Guide to Studying English
What is English?
- English as a language we would recognise today was first spoken in early medieval times, and is now one of the most spoken on earth. As well as the UK, it is the official language of the USA, Canada, Australia and Ireland.
Why study English?
- You get to read novels and poems instead of textbooks and reports. If you're someone who spends their summers with their nose in a book or writing short stories, you already know this is for you.
- Of course there is more to English than just reading your favourite books, and if you've never read anything more complex than Harry potter then you may want to expand your mind. Analysing takes brainpower.
- In English degrees, you won't have contact time in double figures, and may in later semesters have almost none at all. If you enjoy independent learning - doing your own thing basically - English could be the one.
- English is more than crusty old volumes of Chaucer and Shakespeare. There will be opportunity to study modern literature, theatre, film, or even do a bit of creative writing yourself. It's a malleable degree.
Coursework, assessment and exams
- Assessment consists of primarily coursework, with at least two essays a semester for each module on virtually every worthwhile degree out there.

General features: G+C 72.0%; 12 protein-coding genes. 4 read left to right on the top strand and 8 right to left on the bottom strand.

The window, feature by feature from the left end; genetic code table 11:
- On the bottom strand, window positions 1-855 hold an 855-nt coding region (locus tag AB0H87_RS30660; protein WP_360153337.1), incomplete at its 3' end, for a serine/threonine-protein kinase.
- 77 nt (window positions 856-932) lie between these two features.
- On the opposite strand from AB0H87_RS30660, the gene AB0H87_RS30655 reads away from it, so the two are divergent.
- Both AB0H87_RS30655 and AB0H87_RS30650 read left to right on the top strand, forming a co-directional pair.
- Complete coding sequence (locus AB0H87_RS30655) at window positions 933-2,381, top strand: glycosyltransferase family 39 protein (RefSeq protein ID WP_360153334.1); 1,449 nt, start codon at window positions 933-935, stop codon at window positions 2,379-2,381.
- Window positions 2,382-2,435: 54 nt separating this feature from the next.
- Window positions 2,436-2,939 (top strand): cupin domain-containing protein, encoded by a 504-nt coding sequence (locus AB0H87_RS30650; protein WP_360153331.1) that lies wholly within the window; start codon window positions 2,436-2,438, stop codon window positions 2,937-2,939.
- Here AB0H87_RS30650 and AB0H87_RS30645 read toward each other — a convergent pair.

- There will also be presentations, projects, and most have examinations at the end of each semester. It is usual in an English degree to do a third year dissertation, but not always compulsory.
What degree can I get?
- BA English Literature, or Language, or both
- BA English and Theatre
- BA English and a modern foreign language
- BA Film and English
What qualifications do I need?
- Most combinations of A-levels will get you on an English course, but requirements are different at each university or college.
- Always confirm the entry requirements for the particular university/course you are interested in.
Use the CUG Course Chooser to search through English courses.
What are the postgraduate opportunities?
- There is an exciting range of taught MAs and research degrees at postgraduate level.
- Examples include a straight MA in English Literature, as well as Creative Writing, American Literature, Ancient Literature, English Language Teaching, Linguistics, Black Literature, Children's Literature, and many more.
*Professional employment refers to a job or occupation which normally requires a degree.
**Non-professional employment refers to a job or occupation which doesn't normally require a degree.
What are the job opportunities?
- Despite its reputation and lack of obvious career pathways English graduates have strong prospects, and there are a lot of applicable and relevant jobs.
- Particular job areas include editorial assistant, english teacher either at a home or foreign school, lexicographer, journalist, author, librarian, advertising, admin and HR work, and PR.
- Several professional organisations offer specialised positions for English graduates, such as the Arts and Humanities Research Council.
Next page: Seven Reasons to Study English